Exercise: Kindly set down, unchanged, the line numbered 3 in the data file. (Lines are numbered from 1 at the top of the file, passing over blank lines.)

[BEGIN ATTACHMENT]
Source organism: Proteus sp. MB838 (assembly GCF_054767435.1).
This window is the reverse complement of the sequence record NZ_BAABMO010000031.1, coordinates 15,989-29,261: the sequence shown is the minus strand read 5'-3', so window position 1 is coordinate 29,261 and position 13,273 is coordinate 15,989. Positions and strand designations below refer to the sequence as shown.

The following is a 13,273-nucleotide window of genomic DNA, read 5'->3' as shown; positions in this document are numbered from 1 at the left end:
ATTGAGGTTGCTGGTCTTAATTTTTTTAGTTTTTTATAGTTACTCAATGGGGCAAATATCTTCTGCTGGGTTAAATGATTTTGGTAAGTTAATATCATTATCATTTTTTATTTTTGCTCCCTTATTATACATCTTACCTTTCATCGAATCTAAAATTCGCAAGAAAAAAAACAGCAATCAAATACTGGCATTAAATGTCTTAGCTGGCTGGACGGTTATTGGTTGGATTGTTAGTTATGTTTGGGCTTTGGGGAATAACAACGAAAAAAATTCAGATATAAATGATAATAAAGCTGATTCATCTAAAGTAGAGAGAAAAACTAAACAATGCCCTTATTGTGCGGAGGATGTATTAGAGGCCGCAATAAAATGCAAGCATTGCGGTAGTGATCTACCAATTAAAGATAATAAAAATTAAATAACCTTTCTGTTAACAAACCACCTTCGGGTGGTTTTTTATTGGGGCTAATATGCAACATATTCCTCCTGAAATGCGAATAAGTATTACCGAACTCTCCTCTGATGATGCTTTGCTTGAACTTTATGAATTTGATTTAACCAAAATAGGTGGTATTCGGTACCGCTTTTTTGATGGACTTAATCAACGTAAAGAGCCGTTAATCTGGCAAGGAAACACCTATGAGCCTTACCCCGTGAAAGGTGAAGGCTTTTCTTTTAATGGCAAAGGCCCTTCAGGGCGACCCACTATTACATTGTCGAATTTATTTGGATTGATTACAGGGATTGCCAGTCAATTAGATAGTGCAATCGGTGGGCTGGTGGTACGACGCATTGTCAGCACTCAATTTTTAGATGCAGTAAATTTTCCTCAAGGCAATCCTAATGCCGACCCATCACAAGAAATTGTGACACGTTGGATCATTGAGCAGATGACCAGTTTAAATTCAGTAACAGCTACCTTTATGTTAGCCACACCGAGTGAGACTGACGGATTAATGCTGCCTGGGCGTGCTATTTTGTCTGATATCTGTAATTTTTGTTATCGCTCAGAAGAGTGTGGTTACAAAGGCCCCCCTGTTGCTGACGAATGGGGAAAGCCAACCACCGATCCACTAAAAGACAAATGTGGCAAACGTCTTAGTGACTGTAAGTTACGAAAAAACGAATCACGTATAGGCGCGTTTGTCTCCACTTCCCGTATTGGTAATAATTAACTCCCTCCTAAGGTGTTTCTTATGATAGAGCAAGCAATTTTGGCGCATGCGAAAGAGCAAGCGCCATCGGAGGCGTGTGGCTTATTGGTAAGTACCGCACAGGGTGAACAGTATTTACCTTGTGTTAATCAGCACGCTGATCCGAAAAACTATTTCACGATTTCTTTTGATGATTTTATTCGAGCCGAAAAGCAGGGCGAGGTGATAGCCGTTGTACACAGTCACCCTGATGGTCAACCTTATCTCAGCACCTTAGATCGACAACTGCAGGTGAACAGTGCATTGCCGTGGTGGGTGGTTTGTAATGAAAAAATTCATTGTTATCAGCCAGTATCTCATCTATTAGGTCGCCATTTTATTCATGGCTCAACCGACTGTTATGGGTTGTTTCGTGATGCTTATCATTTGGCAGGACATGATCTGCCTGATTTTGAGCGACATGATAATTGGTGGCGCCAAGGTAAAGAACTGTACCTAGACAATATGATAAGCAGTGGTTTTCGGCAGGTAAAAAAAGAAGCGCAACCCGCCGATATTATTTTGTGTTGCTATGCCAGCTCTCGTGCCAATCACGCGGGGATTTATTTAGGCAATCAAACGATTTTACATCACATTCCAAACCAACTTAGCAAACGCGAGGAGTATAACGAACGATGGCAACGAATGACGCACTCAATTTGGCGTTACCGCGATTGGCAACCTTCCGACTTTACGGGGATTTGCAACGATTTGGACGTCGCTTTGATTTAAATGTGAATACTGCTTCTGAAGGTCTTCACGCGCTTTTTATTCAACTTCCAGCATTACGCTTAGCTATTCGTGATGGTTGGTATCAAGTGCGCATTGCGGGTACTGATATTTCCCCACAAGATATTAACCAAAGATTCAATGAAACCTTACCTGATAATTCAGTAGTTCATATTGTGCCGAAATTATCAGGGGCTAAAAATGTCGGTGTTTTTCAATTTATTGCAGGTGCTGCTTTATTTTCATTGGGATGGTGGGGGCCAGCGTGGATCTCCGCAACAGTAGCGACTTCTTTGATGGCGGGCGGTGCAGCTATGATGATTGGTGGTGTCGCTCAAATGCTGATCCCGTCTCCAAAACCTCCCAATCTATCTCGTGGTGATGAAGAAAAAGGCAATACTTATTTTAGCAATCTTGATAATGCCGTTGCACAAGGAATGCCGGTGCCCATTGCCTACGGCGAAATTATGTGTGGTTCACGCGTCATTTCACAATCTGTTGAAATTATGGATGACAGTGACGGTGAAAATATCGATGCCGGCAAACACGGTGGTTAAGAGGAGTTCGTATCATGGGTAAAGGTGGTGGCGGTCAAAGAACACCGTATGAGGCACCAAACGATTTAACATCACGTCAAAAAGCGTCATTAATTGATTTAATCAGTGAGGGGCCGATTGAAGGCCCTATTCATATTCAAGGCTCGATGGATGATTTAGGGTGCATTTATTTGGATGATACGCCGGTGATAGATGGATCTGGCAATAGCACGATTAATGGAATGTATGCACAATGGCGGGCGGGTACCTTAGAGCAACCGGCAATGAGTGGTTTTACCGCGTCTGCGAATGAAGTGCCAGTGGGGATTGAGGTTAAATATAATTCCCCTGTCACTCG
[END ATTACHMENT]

The following is a 13,273-nucleotide window of genomic DNA, read 5'->3' as shown; positions in this document are numbered from 1 at the left end: